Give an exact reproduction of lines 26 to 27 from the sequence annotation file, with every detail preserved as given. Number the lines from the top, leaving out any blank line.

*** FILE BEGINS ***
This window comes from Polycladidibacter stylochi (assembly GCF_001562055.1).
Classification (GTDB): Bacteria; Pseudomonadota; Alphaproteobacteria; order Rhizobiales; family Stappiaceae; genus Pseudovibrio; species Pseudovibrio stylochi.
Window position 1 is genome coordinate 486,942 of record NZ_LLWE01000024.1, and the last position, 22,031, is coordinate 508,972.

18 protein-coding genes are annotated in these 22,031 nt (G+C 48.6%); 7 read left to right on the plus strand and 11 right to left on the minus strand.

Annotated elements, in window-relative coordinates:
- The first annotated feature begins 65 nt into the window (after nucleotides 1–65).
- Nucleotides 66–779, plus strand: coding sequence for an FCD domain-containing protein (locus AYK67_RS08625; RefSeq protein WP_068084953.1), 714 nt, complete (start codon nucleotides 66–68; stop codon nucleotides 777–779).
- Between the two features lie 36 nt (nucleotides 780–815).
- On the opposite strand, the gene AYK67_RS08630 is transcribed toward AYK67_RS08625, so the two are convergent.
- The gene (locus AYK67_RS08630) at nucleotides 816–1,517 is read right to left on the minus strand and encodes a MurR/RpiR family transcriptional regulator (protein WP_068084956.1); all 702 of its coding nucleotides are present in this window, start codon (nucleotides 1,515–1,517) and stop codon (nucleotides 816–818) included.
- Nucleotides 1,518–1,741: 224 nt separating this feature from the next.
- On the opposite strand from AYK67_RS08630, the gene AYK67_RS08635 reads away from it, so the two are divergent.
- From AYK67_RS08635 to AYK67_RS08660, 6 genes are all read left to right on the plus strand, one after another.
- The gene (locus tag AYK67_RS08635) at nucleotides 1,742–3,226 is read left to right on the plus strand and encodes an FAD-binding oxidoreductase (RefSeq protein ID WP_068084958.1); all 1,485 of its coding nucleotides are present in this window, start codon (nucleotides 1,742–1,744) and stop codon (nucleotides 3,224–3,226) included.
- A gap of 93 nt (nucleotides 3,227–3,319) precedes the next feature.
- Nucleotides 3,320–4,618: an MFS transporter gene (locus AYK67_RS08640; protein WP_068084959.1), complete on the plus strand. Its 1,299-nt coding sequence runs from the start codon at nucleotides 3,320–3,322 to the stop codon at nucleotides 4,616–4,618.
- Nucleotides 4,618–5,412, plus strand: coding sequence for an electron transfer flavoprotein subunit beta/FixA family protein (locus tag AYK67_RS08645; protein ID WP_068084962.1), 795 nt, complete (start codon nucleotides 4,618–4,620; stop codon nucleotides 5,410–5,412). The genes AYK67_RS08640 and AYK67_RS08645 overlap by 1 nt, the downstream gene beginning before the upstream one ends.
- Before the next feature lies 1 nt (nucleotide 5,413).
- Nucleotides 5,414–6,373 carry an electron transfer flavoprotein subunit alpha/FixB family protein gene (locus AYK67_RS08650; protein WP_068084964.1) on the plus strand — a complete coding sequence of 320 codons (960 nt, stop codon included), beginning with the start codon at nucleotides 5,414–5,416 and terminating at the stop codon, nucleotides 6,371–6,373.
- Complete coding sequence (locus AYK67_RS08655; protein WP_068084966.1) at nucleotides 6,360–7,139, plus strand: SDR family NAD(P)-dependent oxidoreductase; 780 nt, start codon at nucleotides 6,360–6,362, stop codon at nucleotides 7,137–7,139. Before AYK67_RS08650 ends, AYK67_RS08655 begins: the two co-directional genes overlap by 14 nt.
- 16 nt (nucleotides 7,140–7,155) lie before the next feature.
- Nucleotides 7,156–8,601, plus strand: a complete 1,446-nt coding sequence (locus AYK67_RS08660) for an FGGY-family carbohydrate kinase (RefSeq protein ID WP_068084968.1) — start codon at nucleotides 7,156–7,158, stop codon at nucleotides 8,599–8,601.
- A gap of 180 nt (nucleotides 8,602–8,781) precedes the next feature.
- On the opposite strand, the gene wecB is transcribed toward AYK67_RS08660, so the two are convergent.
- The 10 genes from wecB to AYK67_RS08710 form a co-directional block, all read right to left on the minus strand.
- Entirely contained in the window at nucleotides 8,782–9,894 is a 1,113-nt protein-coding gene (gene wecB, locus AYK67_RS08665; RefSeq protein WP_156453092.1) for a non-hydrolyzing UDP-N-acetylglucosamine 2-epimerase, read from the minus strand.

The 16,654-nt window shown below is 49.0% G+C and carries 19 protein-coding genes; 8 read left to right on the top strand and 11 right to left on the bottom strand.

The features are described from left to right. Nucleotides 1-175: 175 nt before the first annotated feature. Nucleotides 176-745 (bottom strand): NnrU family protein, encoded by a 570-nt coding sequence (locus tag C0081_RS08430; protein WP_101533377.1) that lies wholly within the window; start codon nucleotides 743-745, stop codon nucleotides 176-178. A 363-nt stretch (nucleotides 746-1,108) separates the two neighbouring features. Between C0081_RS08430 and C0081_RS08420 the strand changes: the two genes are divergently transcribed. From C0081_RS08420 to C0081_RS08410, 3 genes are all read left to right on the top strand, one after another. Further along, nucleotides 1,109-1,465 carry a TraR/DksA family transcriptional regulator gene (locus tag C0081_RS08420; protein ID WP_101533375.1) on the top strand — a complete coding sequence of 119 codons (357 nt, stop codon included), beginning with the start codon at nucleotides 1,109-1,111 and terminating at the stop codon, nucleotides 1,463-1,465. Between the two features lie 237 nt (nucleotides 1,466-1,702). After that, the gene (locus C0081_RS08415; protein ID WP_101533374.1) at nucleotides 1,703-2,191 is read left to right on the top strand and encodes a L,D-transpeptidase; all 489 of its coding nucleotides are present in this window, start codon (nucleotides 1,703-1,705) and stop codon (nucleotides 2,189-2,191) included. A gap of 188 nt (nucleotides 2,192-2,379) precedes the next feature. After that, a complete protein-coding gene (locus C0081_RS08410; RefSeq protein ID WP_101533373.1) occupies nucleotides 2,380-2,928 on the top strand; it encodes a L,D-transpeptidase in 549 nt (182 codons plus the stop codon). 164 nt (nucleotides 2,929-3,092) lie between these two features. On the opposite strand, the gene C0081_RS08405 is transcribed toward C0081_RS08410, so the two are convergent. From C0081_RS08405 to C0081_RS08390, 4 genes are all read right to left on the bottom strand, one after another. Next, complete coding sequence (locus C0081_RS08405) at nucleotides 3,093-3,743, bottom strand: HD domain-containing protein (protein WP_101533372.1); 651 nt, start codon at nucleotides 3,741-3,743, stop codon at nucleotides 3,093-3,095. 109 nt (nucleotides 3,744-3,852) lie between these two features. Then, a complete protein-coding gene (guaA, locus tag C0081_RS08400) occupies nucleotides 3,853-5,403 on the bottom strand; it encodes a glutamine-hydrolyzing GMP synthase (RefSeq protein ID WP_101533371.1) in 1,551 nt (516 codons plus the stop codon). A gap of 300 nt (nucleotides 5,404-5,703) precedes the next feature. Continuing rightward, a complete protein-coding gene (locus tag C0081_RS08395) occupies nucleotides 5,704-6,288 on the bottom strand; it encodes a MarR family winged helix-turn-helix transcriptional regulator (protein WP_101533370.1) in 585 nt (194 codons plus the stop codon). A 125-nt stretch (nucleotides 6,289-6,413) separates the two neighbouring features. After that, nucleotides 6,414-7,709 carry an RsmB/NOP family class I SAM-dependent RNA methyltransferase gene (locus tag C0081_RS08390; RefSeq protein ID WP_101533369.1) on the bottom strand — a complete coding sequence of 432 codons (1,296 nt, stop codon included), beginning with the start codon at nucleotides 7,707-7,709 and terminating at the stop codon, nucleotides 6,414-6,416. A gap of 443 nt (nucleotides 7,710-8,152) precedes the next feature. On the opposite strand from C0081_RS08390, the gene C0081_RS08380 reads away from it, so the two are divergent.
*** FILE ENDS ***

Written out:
- Entirely contained in the window at nucleotides 8,782–9,894 is a 1,113-nt protein-coding gene (gene wecB, locus AYK67_RS08665; RefSeq protein WP_156453092.1) for a non-hydrolyzing UDP-N-acetylglucosamine 2-epimerase, read from the minus strand.

The 16,654-nt window shown below is 49.0% G+C and carries 19 protein-coding genes; 8 read left to right on the top strand and 11 right to left on the bottom strand.